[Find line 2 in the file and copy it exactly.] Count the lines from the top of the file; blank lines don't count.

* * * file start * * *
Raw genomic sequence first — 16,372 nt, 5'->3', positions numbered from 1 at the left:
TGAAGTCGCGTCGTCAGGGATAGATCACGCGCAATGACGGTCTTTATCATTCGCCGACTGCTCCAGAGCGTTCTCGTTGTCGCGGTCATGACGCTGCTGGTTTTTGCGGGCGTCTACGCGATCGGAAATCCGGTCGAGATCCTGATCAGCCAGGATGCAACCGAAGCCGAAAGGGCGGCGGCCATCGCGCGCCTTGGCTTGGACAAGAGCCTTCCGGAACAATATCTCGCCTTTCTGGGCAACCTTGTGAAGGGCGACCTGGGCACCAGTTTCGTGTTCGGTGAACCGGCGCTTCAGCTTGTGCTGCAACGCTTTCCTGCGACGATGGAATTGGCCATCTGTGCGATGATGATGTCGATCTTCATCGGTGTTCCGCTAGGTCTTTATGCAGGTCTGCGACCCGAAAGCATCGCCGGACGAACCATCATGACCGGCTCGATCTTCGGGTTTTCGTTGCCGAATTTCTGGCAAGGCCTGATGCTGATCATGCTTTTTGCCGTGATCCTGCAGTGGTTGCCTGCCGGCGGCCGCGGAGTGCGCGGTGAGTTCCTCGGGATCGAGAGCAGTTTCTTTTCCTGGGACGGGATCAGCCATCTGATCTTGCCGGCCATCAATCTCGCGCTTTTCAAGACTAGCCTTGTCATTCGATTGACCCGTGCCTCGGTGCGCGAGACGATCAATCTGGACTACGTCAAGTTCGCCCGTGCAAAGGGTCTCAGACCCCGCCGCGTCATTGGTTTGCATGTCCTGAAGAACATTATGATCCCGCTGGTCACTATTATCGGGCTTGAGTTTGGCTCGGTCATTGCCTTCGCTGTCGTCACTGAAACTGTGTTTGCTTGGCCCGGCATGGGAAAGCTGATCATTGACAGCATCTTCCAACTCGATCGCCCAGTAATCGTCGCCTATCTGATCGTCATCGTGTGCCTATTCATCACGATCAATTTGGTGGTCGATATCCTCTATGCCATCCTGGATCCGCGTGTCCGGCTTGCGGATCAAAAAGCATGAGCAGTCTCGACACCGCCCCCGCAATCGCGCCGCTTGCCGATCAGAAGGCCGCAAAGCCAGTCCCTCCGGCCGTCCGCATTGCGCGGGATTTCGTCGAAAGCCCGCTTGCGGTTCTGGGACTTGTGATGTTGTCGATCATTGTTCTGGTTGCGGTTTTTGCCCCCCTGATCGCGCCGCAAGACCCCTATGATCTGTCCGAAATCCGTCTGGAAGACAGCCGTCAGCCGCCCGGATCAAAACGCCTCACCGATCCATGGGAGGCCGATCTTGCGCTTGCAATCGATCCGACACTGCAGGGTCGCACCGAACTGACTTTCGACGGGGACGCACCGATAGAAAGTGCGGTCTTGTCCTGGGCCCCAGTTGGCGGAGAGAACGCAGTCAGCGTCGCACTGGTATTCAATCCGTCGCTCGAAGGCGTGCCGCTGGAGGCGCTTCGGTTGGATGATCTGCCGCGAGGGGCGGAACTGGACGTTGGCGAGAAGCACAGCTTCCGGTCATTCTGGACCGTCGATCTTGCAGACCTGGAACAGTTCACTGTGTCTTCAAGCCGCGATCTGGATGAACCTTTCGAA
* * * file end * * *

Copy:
TGAAGTCGCGTCGTCAGGGATAGATCACGCGCAATGACGGTCTTTATCATTCGCCGACTGCTCCAGAGCGTTCTCGTTGTCGCGGTCATGACGCTGCTGGTTTTTGCGGGCGTCTACGCGATCGGAAATCCGGTCGAGATCCTGATCAGCCAGGATGCAACCGAAGCCGAAAGGGCGGCGGCCATCGCGCGCCTTGGCTTGGACAAGAGCCTTCCGGAACAATATCTCGCCTTTCTGGGCAACCTTGTGAAGGGCGACCTGGGCACCAGTTTCGTGTTCGGTGAACCGGCGCTTCAGCTTGTGCTGCAACGCTTTCCTGCGACGATGGAATTGGCCATCTGTGCGATGATGATGTCGATCTTCATCGGTGTTCCGCTAGGTCTTTATGCAGGTCTGCGACCCGAAAGCATCGCCGGACGAACCATCATGACCGGCTCGATCTTCGGGTTTTCGTTGCCGAATTTCTGGCAAGGCCTGATGCTGATCATGCTTTTTGCCGTGATCCTGCAGTGGTTGCCTGCCGGCGGCCGCGGAGTGCGCGGTGAGTTCCTCGGGATCGAGAGCAGTTTCTTTTCCTGGGACGGGATCAGCCATCTGATCTTGCCGGCCATCAATCTCGCGCTTTTCAAGACTAGCCTTGTCATTCGATTGACCCGTGCCTCGGTGCGCGAGACGATCAATCTGGACTACGTCAAGTTCGCCCGTGCAAAGGGTCTCAGACCCCGCCGCGTCATTGGTTTGCATGTCCTGAAGAACATTATGATCCCGCTGGTCACTATTATCGGGCTTGAGTTTGGCTCGGTCATTGCCTTCGCTGTCGTCACTGAAACTGTGTTTGCTTGGCCCGGCATGGGAAAGCTGATCATTGACAGCATCTTCCAACTCGATCGCCCAGTAATCGTCGCCTATCTGATCGTCATCGTGTGCCTATTCATCACGATCAATTTGGTGGTCGATATCCTCTATGCCATCCTGGATCCGCGTGTCCGGCTTGCGGATCAAAAAGCATGAGCAGTCTCGACACCGCCCCCGCAATCGCGCCGCTTGCCGATCAGAAGGCCGCAAAGCCAGTCCCTCCGGCCGTCCGCATTGCGCGGGATTTCGTCGAAAGCCCGCTTGCGGTTCTGGGACTTGTGATGTTGTCGATCATTGTTCTGGTTGCGGTTTTTGCCCCCCTGATCGCGCCGCAAGACCCCTATGATCTGTCCGAAATCCGTCTGGAAGACAGCCGTCAGCCGCCCGGATCAAAACGCCTCACCGATCCATGGGAGGCCGATCTTGCGCTTGCAATCGATCCGACACTGCAGGGTCGCACCGAACTGACTTTCGACGGGGACGCACCGATAGAAAGTGCGGTCTTGTCCTGGGCCCCAGTTGGCGGAGAGAACGCAGTCAGCGTCGCACTGGTATTCAATCCGTCGCTCGAAGGCGTGCCGCTGGAGGCGCTTCGGTTGGATGATCTGCCGCGAGGGGCGGAACTGGACGTTGGCGAGAAGCACAGCTTCCGGTCATTCTGGACCGTCGATCTTGCAGACCTGGAACAGTTCACTGTGTCTTCAAGCCGCGATCTGGATGAACCTTTCGAA